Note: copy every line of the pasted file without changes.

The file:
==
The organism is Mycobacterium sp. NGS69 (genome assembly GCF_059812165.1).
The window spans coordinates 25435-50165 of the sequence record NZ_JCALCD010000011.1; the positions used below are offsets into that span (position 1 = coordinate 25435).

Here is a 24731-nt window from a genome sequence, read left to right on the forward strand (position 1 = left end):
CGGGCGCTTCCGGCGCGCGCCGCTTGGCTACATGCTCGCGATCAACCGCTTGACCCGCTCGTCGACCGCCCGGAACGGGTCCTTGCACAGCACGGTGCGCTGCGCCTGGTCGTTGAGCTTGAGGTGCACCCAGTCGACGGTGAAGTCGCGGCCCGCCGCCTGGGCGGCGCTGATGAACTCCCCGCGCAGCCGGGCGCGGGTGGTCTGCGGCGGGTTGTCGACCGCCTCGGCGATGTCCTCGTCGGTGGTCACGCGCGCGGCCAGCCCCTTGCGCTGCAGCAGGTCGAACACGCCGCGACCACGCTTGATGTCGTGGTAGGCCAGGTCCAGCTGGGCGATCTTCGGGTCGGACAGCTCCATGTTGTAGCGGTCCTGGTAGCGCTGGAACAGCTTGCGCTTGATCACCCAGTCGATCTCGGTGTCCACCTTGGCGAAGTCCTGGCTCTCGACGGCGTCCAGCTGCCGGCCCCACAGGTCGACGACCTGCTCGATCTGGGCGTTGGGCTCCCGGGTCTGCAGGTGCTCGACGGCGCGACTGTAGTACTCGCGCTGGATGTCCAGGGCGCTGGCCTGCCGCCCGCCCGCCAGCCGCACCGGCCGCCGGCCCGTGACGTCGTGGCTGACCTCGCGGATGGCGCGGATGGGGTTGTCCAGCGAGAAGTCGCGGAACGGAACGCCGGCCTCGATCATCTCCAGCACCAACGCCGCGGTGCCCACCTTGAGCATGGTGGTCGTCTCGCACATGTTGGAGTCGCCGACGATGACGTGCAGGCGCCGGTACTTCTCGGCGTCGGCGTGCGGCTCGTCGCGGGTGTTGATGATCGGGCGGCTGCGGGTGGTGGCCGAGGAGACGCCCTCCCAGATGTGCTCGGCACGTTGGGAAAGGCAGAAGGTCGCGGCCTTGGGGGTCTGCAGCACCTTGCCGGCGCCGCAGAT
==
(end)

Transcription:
The organism is Mycobacterium sp. NGS69 (genome assembly GCF_059812165.1).
The window spans coordinates 25435-50165 of the sequence record NZ_JCALCD010000011.1; the positions used below are offsets into that span (position 1 = coordinate 25435).

Here is a 24731-nt window from a genome sequence, read left to right on the forward strand (position 1 = left end):
CGGGCGCTTCCGGCGCGCGCCGCTTGGCTACATGCTCGCGATCAACCGCTTGACCCGCTCGTCGACCGCCCGGAACGGGTCCTTGCACAGCACGGTGCGCTGCGCCTGGTCGTTGAGCTTGAGGTGCACCCAGTCGACGGTGAAGTCGCGGCCCGCCGCCTGGGCGGCGCTGATGAACTCCCCGCGCAGCCGGGCGCGGGTGGTCTGCGGCGGGTTGTCGACCGCCTCGGCGATGTCCTCGTCGGTGGTCACGCGCGCGGCCAGCCCCTTGCGCTGCAGCAGGTCGAACACGCCGCGACCACGCTTGATGTCGTGGTAGGCCAGGTCCAGCTGGGCGATCTTCGGGTCGGACAGCTCCATGTTGTAGCGGTCCTGGTAGCGCTGGAACAGCTTGCGCTTGATCACCCAGTCGATCTCGGTGTCCACCTTGGCGAAGTCCTGGCTCTCGACGGCGTCCAGCTGCCGGCCCCACAGGTCGACGACCTGCTCGATCTGGGCGTTGGGCTCCCGGGTCTGCAGGTGCTCGACGGCGCGACTGTAGTACTCGCGCTGGATGTCCAGGGCGCTGGCCTGCCGCCCGCCCGCCAGCCGCACCGGCCGCCGGCCCGTGACGTCGTGGCTGACCTCGCGGATGGCGCGGATGGGGTTGTCCAGCGAGAAGTCGCGGAACGGAACGCCGGCCTCGATCATCTCCAGCACCAACGCCGCGGTGCCCACCTTGAGCATGGTGGTCGTCTCGCACATGTTGGAGTCGCCGACGATGACGTGCAGGCGCCGGTACTTCTCGGCGTCGGCGTGCGGCTCGTCGCGGGTGTTGATGATCGGGCGGCTGCGGGTGGTGGCCGAGGAGACGCCCTCCCAGATGTGCTCGGCACGTTGGGAAAGGCAGAAGGTCGCGGCCTTGGGGGTCTGCAGCACCTTGCCGGCGCCGCAGAT